They can lead to widespread drought and increase the risk of wildfires. Heatwaves harm crops and wildlife, and are really deadly to humans. And they make air quality worse. Air stagnates so pollution sticks around in the environment instead of being replaced with fresh air.
The 2018 heatwave was made more than twice as likely by climate change, scientists have found. Countries need to urgently reduce their greenhouse gas emissions to restrict the likelihood of more intense heatwaves.
How do heatwaves affect people?
Extreme heat and high levels of air pollution are dangerous. People with heart conditions, asthma and severe allergies are most at risk.
2,000 people died during the 2003 UK heatwave. Unless the government takes urgent action on climate change, heat-related deaths will become a summer norm – with 7,000 people a year set to lose their lives by 2050.
Further afield, in Moscow a heatwave claimed over 14,000 lives in 2010. Pollution levels were 5 times greater than normal. 35,000 people were hospitalised during the Japanese heatwave in July 2018.
What causes wildfires?
Fires have broken out across Europe during the 2018 summer heatwave: from Sweden to Portugal to Greece.
Hot weather, like we've been experiencing, increases the danger of wildfires even if they've been deliberately lit by people. When forests remain drier for longer it creates the conditions for wildfires to ignite and spread.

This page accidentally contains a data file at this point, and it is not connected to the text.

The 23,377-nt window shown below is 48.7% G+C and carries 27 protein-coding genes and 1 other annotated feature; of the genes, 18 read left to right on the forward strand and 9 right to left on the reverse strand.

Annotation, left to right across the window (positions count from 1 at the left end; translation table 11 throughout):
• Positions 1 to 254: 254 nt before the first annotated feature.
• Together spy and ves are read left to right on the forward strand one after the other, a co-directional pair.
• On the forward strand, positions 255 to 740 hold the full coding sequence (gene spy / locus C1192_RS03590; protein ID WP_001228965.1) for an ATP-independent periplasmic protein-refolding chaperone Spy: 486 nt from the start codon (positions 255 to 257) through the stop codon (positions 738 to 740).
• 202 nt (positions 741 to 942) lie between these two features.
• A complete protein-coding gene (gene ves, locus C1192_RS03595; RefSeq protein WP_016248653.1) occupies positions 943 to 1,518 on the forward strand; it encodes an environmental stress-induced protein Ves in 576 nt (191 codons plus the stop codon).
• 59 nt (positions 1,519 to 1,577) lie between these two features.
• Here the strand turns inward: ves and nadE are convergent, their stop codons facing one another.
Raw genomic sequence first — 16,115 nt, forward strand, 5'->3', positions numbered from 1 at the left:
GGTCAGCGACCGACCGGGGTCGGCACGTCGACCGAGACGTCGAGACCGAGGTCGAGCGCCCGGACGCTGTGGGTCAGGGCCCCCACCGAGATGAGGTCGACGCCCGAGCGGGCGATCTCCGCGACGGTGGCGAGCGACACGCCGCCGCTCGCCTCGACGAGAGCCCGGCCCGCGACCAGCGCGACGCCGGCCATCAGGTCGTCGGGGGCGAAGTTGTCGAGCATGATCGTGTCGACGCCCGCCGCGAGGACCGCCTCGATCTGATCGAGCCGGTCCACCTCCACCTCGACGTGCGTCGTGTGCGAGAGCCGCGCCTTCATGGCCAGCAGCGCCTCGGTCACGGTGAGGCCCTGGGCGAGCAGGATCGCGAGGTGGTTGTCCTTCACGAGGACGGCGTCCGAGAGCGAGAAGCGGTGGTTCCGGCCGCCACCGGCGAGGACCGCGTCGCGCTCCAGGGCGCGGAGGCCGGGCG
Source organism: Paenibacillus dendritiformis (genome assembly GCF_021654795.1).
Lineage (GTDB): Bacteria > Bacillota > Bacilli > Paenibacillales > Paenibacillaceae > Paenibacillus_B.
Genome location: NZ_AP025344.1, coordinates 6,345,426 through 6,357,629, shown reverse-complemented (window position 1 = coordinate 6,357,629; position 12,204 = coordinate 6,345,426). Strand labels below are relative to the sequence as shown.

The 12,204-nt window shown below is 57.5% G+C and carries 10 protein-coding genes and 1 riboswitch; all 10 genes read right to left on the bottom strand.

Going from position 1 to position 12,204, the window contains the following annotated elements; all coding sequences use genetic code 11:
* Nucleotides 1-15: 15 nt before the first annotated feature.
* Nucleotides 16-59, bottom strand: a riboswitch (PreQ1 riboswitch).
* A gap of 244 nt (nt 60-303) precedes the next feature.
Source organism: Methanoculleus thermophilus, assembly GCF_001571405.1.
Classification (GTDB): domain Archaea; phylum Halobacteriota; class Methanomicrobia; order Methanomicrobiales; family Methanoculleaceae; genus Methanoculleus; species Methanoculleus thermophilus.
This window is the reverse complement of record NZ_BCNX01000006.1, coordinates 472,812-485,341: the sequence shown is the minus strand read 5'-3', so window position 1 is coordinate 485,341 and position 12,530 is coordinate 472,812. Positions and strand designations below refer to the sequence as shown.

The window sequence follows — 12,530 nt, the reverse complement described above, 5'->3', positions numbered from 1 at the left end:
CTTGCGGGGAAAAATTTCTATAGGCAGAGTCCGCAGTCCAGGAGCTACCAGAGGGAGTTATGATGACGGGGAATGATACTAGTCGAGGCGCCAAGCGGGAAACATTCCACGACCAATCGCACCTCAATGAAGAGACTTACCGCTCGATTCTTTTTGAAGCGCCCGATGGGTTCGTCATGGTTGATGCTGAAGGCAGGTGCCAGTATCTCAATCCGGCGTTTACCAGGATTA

Climate change is driving up temperatures – increasing the danger wildfires pose around the Mediterranean. And scientists expect wildfires in the American West to burn more land as temperatures continue to rise.
Wildfires are deadly
Wildfires in 2018 have caused heartache and misery.
Greece suffered its worst disasters for years. Extremely high winds fanned fires near Athens. At least 80 people died, and more than 180 were injured.
In southern Colorado a wildfire ravaged more than 130 homes and blackened nearly 170 square miles – more land than 60,000 Wembley pitches.
Even the UK has been hit. Wildfires raged in places like Saddleworth Moor, Greater Manchester – posing a huge risk to public health.
What causes drought?
Prolonged periods of low rainfall can lead to drought. Other factors are often involved too. Scorching hot weather causes more water to evaporate into thin air. Climate change is leading to more intense heatwaves that are drying out crops and landscapes.
Cutting down forests also contributes to drought. This is because trees hold rainwater in the ground and protect it from being dried up by the sun.
Scientists believe that climate change is increasing drought risk in regions like the Mediterranean and the West Coast of the United States.
Who is affected by drought?
Droughts are among the most expensive weather-related disasters in the world. They affect plants, animals and people. They've even been linked to kick-starting a war.
Evidence suggests that a severe drought was one of the catalysts for the desperation and unrest that descended into the Syrian civil war. And that human-caused climate change has made such droughts in the region more than twice as likely.
The 2018 heatwave has scorched land and emptied reservoirs in the UK. It's lead to hosepipe bans, dying crops and farmers struggling to feed livestock. But this is nothing compared to drought in places like southern India where it's got so bad that some farmers have taken their own lives.